Loupee, Nelson hope new middle school program boosts numbers
For three years, Marshalltown swim coaches Mike Loupee and Angie Nelson have been trying to boost their high school numbers with a middle school program.
The Blue Wave swim team at the YMCA has done wonders and is a strong feeder program for the Bobcats, but meeting the high school coaches before roaming the halls at MHS also will be beneficial for swimmers looking to extend their careers in the pool.
And after striking out many times with administrators in the school district, the coaches finally got their wish.
Starting this February, there will be a three-week season at the middle school level.
“Coach Nelson and I are excited about it,” said Loupee, who is the boys varsity head coach and an assistant to Nelson on the girls’ squad. “We have had trouble getting it off the ground, but we hope this can boost the high school numbers in the coming years.”
Boosting numbers is a common theme throughout all the athletic teams at Marshalltown High School. This year’s boy’s swim team has just seven juniors and seniors on the roster and the girl’s team – after graduating a strong senior class this year – will have plenty of holes to fill next year.
The good news is, 79 middle school swimmers have already signed up for the short, three-week program.
“It’s a really brief program, but we want to expose them as much as we can to the high school team,” Nelson said. “It’s not realistic to think that all 79 of those kids will go out in high school, but hopefully we get kids out that we wouldn’t normally get otherwise.”
Both Loupee and Nelson credited MHS Activities Director Craig Huegel, Miller Middle School Principal Jacy Large and Miller Middle School teacher Jennifer Beals for helping to finalize the necessary steps it takes to get the program off the ground.
Huegel said the decision, to him, was a no-brainer.
“We host the state swim meet here every year, so it’s only fitting that we try to get as many people in our high school pool as possible,” Huegel said. “The interest we have seen so far is incredible and if we can hook three or four kids per year to continue swimming in high school, that’d be great.”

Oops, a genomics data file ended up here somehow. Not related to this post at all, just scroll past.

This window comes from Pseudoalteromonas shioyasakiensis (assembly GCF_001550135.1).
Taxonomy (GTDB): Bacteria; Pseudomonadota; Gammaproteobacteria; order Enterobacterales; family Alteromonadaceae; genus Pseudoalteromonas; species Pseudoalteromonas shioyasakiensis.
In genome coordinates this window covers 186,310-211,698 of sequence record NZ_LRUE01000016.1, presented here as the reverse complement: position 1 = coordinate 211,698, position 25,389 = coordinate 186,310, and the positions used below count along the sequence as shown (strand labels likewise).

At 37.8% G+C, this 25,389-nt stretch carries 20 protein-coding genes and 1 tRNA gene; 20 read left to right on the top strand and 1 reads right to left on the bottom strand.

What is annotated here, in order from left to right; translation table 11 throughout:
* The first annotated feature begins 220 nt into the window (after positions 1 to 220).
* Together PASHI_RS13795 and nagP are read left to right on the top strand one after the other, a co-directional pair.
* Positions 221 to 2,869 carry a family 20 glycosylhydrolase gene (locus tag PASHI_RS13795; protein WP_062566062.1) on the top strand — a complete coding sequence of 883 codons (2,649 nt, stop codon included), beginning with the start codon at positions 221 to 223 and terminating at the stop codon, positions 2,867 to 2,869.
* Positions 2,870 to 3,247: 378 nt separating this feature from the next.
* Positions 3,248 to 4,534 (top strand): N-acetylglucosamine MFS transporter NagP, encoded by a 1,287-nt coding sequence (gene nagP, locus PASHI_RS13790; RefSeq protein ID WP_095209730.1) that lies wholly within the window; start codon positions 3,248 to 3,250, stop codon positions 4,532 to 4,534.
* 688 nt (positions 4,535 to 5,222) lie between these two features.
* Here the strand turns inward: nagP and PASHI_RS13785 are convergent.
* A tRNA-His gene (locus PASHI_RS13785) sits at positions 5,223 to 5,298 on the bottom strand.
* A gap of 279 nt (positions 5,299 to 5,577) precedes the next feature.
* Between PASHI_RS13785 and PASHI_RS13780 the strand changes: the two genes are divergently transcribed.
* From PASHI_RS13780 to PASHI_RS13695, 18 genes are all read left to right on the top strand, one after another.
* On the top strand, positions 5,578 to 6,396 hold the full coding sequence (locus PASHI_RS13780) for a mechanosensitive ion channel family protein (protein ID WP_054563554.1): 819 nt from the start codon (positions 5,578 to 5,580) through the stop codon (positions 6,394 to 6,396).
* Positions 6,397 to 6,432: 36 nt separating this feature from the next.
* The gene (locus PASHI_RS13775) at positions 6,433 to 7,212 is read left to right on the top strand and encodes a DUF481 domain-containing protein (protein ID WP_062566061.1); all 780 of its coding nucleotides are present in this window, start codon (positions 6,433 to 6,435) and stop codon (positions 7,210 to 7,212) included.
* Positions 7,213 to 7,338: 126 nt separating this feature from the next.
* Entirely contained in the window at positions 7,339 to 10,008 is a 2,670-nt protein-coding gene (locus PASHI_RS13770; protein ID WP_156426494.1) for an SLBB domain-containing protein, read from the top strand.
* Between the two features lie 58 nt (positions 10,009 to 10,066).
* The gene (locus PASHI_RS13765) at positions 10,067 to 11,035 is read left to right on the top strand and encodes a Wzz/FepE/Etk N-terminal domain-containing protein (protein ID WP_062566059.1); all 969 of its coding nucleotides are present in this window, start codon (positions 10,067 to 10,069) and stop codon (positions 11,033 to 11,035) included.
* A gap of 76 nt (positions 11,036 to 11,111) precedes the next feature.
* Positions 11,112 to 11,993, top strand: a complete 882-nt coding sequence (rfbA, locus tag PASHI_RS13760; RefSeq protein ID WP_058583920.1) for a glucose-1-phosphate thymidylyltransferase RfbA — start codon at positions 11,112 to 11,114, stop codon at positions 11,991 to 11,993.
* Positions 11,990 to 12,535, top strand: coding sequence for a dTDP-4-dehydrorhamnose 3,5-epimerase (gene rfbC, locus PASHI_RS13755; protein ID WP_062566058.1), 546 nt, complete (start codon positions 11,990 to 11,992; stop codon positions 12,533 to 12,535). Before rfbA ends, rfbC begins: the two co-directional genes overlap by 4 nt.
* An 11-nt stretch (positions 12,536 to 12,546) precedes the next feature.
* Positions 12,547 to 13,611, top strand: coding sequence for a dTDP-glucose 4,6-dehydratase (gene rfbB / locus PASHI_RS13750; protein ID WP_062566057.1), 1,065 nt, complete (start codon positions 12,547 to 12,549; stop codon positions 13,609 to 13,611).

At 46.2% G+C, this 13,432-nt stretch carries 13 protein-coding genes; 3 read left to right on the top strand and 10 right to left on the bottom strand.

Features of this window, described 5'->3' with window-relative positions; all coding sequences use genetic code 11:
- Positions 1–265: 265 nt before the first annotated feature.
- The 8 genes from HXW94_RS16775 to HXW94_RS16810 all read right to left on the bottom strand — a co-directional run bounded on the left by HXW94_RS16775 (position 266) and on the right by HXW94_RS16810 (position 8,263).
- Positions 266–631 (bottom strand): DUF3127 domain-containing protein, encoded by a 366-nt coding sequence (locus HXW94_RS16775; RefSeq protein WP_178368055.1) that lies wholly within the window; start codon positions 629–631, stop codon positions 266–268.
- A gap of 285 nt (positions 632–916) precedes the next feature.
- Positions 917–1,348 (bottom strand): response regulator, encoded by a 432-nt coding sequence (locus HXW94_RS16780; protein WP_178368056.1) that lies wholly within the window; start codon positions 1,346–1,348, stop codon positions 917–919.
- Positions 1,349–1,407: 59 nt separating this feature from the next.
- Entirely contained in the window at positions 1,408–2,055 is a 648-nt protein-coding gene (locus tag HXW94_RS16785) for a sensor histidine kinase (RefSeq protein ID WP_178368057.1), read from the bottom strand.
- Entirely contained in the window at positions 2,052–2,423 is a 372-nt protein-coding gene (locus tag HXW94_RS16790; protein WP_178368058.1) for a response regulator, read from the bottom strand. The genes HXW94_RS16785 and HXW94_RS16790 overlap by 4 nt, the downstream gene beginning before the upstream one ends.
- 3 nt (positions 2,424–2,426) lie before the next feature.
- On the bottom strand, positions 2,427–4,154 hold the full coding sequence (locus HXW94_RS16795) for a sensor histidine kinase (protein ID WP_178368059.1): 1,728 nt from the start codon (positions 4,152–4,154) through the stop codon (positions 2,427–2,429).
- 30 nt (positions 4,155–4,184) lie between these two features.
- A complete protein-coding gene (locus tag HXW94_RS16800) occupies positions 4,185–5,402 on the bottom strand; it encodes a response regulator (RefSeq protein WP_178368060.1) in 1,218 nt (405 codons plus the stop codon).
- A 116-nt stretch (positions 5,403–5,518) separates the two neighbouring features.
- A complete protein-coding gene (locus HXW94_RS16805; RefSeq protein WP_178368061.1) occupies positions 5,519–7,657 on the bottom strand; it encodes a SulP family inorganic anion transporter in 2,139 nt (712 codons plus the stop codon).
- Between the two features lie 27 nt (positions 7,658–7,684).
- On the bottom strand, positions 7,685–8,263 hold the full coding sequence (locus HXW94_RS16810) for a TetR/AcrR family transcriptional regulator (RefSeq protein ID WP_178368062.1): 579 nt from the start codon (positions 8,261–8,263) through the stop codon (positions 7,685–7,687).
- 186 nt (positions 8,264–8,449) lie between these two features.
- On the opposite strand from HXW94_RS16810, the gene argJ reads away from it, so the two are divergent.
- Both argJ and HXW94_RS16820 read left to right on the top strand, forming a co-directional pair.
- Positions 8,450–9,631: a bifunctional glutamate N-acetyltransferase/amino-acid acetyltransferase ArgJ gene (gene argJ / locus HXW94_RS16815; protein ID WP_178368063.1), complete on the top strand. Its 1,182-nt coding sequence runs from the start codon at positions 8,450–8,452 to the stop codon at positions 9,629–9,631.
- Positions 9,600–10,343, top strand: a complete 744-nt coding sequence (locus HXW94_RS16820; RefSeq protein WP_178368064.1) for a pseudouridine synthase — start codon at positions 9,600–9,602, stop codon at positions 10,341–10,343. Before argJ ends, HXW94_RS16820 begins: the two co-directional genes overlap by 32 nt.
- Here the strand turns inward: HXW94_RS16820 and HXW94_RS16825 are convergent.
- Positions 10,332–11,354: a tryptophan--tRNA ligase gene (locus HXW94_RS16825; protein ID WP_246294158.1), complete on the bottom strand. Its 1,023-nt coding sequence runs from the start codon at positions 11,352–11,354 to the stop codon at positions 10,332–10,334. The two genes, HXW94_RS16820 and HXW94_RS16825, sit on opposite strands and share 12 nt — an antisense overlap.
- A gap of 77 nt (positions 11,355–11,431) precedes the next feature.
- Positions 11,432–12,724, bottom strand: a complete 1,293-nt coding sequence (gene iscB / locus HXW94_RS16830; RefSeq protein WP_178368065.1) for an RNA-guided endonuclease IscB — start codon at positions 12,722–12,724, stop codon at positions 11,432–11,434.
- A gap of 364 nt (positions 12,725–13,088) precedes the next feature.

The three-week program will take place in late February and early March. That is right around the time that the other two middle school sports – basketball and wrestling – are not in season. That will allow the young future Bobcats to try all three sports and see what they enjoy the most.
“We just want the kids to be a little more acquainted with the sport of swimming and see if it is something they may want to pursue in high school,” said Nelson.
Loupee and Nelson will be volunteer coaches this season as they help the program get off the ground. They will teach basic swim techniques and give them a very compact idea of what swimming is like.
The first season will not include any home meets but the middle school swimmers will head to Boone, Ankeny and Southeast Polk.
“We are hoping that this helps us boost numbers in the coming years,” Loupee said. “We are excited about it and looking forward to it. We want them to know that swimming is a viable option and to make sure they know where the swimming pool is in the high school.
“We have been very fortunate that Jacy Large and Craig Huegel have been very receptive to the idea. They announced it at their fall banquet and the kids are excited about it. We also are very fortunate to have an excited swim fan in Jennifer Beals, she is a teacher there. They started an early sign up and she helped recruit a lot.”
While Loupee and Nelson will be headlining the coaching staff, both agreed that high school swimmers and assistant high school coaches will be used to help as well. And with 79 swimmers signed up, they will need all the help they can get.
“It’s exciting to see this program getting started,” said MHS senior Sam Carter, who is one of just seven upperclassmen on this year’s varsity squad. “We went through a stretch where kids just weren’t going out for swimming. The numbers are down and this will hopefully help the high school programs in a lot of different ways moving forward.”